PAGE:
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  6. Hi Mary,
    I do not comment often enough to say thank you for your wonderful articles each day. I so look forward to reading them. These vintage book are so lovely. Thanks for sharing them.
    Chris

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  7. Interesting reading about Singer, Mary. I have my grandmother’s Elgin treadle Sewing Machine and the books for it talk about how to do embroidery, but I have not tried it. Knowing that one can sew and forwards depending upon the way the treadle is operated, it would be a good challenge, but still faster than needle and thread. I have some ancient antique thread to use as well so maybe if I get a minute next week I’ll attempt something. The feet and bobbins wee not interchangeable back then, but fortunately I have all the attachments including a ruffle and an early button hole attachment. It’s funny though, I never think of buttonhole stitch for creating buttonholes, but as a decorative edge stitch. So many of the stitches used for embroidery had practical uses in everyday life before machine sewing took over the industry. From net mending, to lace making, let alone straight stitch sewing and edge finishing. At least if the lights go out, we can still have beautiful things to wear!

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  8. As a machine thread painter, this book is a gem to me. Sometimes I even wish I had an old treadle singer to have more control over the stitches, as today’s machines are often a bit fast for really fine stitching and the foot pedals are not as easy to control as the treadle was. I notice one of the ladies said she was sold a machine especially for thread painting. Any machine can threadpaint. All it is is straight stitch, so the older the machine and the less modern additions the better.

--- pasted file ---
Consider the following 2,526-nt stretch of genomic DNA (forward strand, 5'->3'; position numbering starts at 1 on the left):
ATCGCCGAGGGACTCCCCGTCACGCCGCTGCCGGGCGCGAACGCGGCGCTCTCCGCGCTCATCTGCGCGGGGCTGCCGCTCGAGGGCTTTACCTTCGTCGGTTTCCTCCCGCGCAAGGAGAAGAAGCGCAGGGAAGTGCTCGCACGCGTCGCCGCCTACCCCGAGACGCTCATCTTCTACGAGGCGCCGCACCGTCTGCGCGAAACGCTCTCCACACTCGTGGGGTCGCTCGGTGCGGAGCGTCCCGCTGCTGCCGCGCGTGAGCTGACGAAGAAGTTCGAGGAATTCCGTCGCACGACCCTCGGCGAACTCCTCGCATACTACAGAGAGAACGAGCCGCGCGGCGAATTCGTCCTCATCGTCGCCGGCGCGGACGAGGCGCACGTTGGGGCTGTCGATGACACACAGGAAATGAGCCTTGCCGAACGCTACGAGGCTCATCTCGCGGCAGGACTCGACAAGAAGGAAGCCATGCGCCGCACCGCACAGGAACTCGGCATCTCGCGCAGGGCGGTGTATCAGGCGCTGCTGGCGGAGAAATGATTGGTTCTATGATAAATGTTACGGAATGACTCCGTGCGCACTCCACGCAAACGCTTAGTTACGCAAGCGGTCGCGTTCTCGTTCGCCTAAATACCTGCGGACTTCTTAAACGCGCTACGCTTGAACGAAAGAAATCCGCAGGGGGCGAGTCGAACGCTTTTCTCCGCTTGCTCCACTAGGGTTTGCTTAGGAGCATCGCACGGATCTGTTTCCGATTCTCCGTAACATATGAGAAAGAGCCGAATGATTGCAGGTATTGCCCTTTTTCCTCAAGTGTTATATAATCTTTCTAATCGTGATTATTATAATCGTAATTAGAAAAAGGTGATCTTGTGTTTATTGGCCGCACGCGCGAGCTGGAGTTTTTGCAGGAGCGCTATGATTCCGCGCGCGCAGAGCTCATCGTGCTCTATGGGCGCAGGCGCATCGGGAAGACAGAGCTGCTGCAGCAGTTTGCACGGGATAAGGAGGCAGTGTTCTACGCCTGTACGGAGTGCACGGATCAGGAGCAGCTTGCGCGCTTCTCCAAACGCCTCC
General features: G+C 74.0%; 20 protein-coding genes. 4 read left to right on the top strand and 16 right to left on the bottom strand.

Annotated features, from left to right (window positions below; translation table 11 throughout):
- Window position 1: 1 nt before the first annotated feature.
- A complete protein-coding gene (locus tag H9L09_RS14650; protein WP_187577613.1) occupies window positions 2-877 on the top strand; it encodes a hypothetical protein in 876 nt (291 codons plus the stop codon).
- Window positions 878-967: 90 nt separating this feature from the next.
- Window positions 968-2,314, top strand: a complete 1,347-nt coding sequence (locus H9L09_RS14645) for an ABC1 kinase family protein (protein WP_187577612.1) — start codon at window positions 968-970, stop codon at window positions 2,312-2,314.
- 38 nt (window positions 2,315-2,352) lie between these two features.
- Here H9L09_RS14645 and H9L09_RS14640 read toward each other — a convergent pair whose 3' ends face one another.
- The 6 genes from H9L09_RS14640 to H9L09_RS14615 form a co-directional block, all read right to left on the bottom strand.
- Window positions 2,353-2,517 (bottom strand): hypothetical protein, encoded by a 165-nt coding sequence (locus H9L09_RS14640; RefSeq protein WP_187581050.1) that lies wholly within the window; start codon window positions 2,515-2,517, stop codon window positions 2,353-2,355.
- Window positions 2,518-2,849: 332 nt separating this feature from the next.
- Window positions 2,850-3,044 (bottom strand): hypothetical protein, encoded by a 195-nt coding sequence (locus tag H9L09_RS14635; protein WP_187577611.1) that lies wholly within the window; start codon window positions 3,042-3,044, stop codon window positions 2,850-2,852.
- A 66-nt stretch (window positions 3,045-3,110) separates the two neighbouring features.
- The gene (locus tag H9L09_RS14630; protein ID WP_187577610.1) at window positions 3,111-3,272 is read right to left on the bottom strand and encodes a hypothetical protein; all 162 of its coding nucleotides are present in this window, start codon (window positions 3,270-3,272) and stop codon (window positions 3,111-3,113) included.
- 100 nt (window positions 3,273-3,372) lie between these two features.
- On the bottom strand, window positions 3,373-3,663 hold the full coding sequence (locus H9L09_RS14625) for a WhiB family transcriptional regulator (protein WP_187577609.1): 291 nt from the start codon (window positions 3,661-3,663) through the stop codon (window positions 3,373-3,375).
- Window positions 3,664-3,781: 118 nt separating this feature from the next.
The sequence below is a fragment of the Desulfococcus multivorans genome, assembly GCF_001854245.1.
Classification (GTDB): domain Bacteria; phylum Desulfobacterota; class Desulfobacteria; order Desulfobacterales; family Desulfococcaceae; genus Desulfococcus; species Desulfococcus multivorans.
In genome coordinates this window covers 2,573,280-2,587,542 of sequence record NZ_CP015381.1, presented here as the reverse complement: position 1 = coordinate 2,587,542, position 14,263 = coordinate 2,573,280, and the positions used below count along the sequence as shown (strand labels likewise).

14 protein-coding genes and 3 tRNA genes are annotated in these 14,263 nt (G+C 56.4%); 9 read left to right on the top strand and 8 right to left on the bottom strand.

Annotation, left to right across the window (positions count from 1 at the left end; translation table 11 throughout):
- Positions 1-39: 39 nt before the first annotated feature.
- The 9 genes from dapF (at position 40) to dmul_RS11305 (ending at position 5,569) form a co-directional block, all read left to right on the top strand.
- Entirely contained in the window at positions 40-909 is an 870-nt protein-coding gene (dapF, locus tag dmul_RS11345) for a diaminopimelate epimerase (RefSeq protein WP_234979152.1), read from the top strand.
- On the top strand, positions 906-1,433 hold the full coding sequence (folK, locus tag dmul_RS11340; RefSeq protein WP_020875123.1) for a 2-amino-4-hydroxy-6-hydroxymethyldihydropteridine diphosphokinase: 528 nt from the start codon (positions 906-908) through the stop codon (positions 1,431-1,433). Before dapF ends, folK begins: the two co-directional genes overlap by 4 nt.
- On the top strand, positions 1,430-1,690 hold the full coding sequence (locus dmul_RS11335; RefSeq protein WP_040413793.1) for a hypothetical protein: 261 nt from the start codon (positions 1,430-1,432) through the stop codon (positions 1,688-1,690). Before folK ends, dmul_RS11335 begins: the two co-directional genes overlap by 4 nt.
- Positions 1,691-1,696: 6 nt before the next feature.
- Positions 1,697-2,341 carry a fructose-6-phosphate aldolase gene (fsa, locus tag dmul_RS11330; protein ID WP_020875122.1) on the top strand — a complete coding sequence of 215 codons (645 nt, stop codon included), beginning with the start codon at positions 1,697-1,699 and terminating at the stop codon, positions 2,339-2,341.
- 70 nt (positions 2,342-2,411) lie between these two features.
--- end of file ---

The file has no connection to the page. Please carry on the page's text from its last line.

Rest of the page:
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  9. Dear Mary,

    I have thoroughly enjoyed reading this – although I do not want to do machine embroidery, there are interesting tips and discussions. On many of the finishing instructions for machine-lace, the reverse of the lace is to be brushed with gum-arabic – of differing dilutions depending on the embroidery – and not ironed. One even specifies pinning the embroidery to a pine table.

    There are several mentions of Battenburg rings. Do you know what they are?

    Regards,
    Helen

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    1. They’re the little “rings” that are used in Battenburg lace, Irish crochet, Hedebo, and the like. They look like little rings covered with buttonhole stitch and they’re used for accents and to join different areas of filling and so forth.

    2. Thank you for the answer. I didn’t know that the rings could be purchased ready-made. I doubt that that can be done today.

      I don’t know if there is c current interest in making machine lace on a home sewing machine. It sounded daunting. I would expect someone doing hand-embroidery would want to do his or her own.

      Regards,
      Helen

  10. I just bought a 1989 reprint of Singer Instructions for Art Embroidery and Lace Work. It was originally published in 1922. It has 124 lessons in it. Great reference book as it shows examples of many different types of embroidery and Lace. After glancing through it, it looks like it might be easier to just do good old hand work.